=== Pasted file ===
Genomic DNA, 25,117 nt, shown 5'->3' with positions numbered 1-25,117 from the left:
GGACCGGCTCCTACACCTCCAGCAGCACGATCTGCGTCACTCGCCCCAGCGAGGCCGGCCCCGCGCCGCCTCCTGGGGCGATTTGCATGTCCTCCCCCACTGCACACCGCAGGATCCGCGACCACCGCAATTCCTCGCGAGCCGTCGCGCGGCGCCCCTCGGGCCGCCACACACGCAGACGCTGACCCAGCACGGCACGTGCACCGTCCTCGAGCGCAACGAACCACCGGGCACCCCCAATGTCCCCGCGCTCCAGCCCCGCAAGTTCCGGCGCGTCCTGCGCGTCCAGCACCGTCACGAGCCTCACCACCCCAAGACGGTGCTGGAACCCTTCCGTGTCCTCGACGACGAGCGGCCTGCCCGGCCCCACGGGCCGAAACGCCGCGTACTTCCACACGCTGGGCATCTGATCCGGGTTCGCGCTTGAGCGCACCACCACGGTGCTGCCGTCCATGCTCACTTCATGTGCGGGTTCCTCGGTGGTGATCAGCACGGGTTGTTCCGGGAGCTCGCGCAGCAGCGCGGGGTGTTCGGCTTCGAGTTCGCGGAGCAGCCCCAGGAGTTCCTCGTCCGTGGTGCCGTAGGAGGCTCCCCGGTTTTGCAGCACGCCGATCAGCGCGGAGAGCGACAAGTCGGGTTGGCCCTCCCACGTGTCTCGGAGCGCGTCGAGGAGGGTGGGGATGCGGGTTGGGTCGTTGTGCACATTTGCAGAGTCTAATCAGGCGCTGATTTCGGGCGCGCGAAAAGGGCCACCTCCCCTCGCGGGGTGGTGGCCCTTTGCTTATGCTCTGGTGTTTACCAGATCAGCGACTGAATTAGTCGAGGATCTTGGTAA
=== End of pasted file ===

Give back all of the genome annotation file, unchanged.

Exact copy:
Genomic DNA, 25,117 nt, shown 5'->3' with positions numbered 1-25,117 from the left:
GGACCGGCTCCTACACCTCCAGCAGCACGATCTGCGTCACTCGCCCCAGCGAGGCCGGCCCCGCGCCGCCTCCTGGGGCGATTTGCATGTCCTCCCCCACTGCACACCGCAGGATCCGCGACCACCGCAATTCCTCGCGAGCCGTCGCGCGGCGCCCCTCGGGCCGCCACACACGCAGACGCTGACCCAGCACGGCACGTGCACCGTCCTCGAGCGCAACGAACCACCGGGCACCCCCAATGTCCCCGCGCTCCAGCCCCGCAAGTTCCGGCGCGTCCTGCGCGTCCAGCACCGTCACGAGCCTCACCACCCCAAGACGGTGCTGGAACCCTTCCGTGTCCTCGACGACGAGCGGCCTGCCCGGCCCCACGGGCCGAAACGCCGCGTACTTCCACACGCTGGGCATCTGATCCGGGTTCGCGCTTGAGCGCACCACCACGGTGCTGCCGTCCATGCTCACTTCATGTGCGGGTTCCTCGGTGGTGATCAGCACGGGTTGTTCCGGGAGCTCGCGCAGCAGCGCGGGGTGTTCGGCTTCGAGTTCGCGGAGCAGCCCCAGGAGTTCCTCGTCCGTGGTGCCGTAGGAGGCTCCCCGGTTTTGCAGCACGCCGATCAGCGCGGAGAGCGACAAGTCGGGTTGGCCCTCCCACGTGTCTCGGAGCGCGTCGAGGAGGGTGGGGATGCGGGTTGGGTCGTTGTGCACATTTGCAGAGTCTAATCAGGCGCTGATTTCGGGCGCGCGAAAAGGGCCACCTCCCCTCGCGGGGTGGTGGCCCTTTGCTTATGCTCTGGTGTTTACCAGATCAGCGACTGAATTAGTCGAGGATCTTGGTAA